Text Mod Management With OpenBLCMM
OpenBLCMM is a community-managed 100% opensource fork of the original BLCMM app, and fixes up a few of the longstanding issues w/ BLCMM. As with the original, OpenBLCMM is a tool for managing text-based mods in BL2, TPS, and the standalone AoDK. Many thanks to LightChaosman for opensourcing the BLCMM core last year, and for everyone who’s helped test and debug OpenBLCMM during its development!
Some notable changes:
- It’s 100% open-source
- The Windows version is entirely contained in an EXE. No Java install is required! There’s also an installer which will get OpenBLCMM into your Start Menu.
- “Pure Java” versions support all current Java versions, up through Java 20
- Support for Assault on Dragon Keep (including OE data!)
- Object Explorer datapack handling is significantly different, and OE features various speedups and some streamlining.
- OpenBLCMM: https://github.com/BLCM/OpenBLCMM/releases/
- OE Data Packs: https://github.com/BLCM/OpenBLCMM-Data/releases/
- Full Changelog: https://github.com/BLCM/OpenBLCMM/blob/main/src/CHANGELOG.md
More Detailed Changes
The day-to-day use of OpenBLCMM hasn’t really changed much from the original BLCMM, but there are a few things which are worth noting. I’ll break them out in three sections: one for installation details, another for app changes for all users, and another for modders.
The main change here is that Windows users should have an easier time. OpenBLCMM
is compiled up into an EXE, so Windows users no longer have to have Java
installed to run the app. Additionally, the recommended way to install is via
the new installer. Give it a run, click through some hopefully-familiar-looking
dialogs, and you’ll end up with an
OpenBLCMM entry in your Start Menu, and
also on your Desktop if you chose that option.
There’s also a zipfile of the EXE release, in case you don’t want to use the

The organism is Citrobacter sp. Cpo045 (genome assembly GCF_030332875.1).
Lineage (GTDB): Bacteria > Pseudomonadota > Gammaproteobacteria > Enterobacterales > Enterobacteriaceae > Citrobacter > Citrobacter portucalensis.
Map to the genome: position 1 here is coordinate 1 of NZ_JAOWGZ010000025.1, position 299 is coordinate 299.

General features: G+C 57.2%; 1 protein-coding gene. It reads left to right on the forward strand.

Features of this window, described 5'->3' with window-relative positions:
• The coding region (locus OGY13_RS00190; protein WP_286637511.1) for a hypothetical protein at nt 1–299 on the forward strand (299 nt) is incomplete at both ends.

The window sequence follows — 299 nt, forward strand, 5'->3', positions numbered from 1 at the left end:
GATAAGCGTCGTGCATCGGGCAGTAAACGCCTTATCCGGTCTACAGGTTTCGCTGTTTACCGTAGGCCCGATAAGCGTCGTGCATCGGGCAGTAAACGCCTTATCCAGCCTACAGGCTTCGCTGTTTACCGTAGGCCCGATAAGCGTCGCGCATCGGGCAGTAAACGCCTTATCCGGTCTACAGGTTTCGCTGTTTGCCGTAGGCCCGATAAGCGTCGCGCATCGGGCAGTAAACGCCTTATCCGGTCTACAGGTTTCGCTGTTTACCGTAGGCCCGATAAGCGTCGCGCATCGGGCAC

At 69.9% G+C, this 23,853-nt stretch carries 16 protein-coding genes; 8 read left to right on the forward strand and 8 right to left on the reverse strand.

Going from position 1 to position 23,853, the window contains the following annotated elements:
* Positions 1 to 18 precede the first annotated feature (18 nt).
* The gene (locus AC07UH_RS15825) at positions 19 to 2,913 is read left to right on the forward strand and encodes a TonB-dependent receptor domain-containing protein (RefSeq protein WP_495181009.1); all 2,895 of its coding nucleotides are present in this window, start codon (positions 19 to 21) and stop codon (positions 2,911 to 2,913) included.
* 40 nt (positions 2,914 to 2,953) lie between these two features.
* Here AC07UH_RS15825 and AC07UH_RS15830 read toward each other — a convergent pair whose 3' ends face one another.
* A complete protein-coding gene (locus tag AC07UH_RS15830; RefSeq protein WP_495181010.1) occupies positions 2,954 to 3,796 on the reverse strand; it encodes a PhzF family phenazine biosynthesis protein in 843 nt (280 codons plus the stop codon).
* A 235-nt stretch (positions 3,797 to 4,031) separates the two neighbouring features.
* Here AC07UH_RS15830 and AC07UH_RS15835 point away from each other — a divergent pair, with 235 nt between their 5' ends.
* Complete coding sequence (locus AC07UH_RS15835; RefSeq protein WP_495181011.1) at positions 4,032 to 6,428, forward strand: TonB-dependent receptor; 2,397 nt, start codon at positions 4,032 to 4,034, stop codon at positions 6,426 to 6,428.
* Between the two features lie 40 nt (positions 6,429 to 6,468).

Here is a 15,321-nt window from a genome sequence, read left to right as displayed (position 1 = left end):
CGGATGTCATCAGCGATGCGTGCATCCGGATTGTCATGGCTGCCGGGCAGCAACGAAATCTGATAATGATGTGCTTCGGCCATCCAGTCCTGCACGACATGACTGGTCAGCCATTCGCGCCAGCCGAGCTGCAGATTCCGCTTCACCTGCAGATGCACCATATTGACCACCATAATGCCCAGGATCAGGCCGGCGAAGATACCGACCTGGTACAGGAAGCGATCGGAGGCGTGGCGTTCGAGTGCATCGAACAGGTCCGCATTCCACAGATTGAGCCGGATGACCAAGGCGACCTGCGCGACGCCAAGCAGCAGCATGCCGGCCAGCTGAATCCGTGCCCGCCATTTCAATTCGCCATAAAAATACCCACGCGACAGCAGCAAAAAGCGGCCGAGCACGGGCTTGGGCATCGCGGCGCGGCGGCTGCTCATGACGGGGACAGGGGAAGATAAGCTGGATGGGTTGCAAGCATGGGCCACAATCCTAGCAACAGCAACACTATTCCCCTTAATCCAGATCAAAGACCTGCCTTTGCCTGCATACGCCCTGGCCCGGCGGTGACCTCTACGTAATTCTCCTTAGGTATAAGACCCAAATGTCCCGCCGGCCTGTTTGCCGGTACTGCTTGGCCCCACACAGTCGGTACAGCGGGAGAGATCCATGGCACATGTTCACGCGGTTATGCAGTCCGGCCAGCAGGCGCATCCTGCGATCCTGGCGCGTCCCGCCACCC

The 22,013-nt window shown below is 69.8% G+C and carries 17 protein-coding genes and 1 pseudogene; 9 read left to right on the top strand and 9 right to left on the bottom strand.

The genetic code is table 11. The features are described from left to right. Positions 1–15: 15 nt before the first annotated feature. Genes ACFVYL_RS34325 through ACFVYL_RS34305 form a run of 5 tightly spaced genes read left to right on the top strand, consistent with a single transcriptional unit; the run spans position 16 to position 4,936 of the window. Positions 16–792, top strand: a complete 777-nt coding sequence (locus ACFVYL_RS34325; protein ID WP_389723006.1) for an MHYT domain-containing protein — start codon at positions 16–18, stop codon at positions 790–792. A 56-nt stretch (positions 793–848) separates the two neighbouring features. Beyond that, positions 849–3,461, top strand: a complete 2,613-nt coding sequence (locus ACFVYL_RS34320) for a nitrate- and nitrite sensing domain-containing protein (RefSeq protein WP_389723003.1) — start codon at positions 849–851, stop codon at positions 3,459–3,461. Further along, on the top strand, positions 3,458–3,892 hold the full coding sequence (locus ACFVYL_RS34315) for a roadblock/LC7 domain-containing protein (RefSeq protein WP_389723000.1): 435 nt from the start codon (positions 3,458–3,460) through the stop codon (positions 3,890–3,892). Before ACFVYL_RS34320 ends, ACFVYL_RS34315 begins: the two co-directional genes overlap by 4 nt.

installer for whatever reason. Keep in mind that the zipfile EXE requires you
to have the MS Visual C++ Runtime
installed. That’s commonly installed by other programs, so you probably already
have it, and the Installer package will install it automatically if need be. if
you try to run the EXE and have errors about not finding
that’s the package you’ll need to install.
Users on other platforms have archives available which require you to already have Java installed, as you’re probably already used to. We recommend installing Adoptium Temurin for Java. OpenBLCMM currently supports Java 8, 11, 17, and 20.
Changes For All Users
The first thing you might notice is there’s no longer a launcher for OpenBLCMM – you’re sent directly into the app. One side-effect of this is that OpenBLCMM doesn’t do any auto-updates. When new versions are available, the app will let you know in the status area at the bottom, but you’ll have to download and install the updates yourself, if you want. You can turn off the new-version checking from the settings.
You may notice that various things have actually been removed from OpenBLCMM, such as the game launch button, Hex Multitool integration, the old “plugins” system, etc. One of OpenBLCMM’s goals was simplifying its operation a bit, and many of those features were complicating the codebase and causing maintainability problems.